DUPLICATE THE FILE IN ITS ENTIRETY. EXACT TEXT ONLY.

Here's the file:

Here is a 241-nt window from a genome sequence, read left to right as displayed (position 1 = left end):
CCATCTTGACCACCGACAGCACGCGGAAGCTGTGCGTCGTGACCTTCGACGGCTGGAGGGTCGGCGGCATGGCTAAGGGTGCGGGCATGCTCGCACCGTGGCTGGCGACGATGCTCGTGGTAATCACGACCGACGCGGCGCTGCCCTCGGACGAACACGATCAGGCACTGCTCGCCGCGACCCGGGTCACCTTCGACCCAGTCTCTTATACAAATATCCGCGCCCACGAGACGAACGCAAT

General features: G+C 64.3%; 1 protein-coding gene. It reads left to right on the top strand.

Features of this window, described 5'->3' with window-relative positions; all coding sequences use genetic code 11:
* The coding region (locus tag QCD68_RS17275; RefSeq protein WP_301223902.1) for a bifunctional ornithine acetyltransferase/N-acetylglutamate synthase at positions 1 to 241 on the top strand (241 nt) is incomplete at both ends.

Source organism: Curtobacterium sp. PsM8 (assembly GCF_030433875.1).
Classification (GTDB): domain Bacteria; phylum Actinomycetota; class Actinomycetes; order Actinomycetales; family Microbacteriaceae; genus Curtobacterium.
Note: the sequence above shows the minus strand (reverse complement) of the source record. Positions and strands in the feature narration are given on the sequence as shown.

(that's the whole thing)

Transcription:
Here is a 241-nt window from a genome sequence, read left to right as displayed (position 1 = left end):
CCATCTTGACCACCGACAGCACGCGGAAGCTGTGCGTCGTGACCTTCGACGGCTGGAGGGTCGGCGGCATGGCTAAGGGTGCGGGCATGCTCGCACCGTGGCTGGCGACGATGCTCGTGGTAATCACGACCGACGCGGCGCTGCCCTCGGACGAACACGATCAGGCACTGCTCGCCGCGACCCGGGTCACCTTCGACCCAGTCTCTTATACAAATATCCGCGCCCACGAGACGAACGCAAT

General features: G+C 64.3%; 1 protein-coding gene. It reads left to right on the top strand.

Features of this window, described 5'->3' with window-relative positions; all coding sequences use genetic code 11:
* The coding region (locus tag QCD68_RS17275; RefSeq protein WP_301223902.1) for a bifunctional ornithine acetyltransferase/N-acetylglutamate synthase at positions 1 to 241 on the top strand (241 nt) is incomplete at both ends.

Source organism: Curtobacterium sp. PsM8 (assembly GCF_030433875.1).
Classification (GTDB): domain Bacteria; phylum Actinomycetota; class Actinomycetes; order Actinomycetales; family Microbacteriaceae; genus Curtobacterium.
Note: the sequence above shows the minus strand (reverse complement) of the source record. Positions and strands in the feature narration are given on the sequence as shown.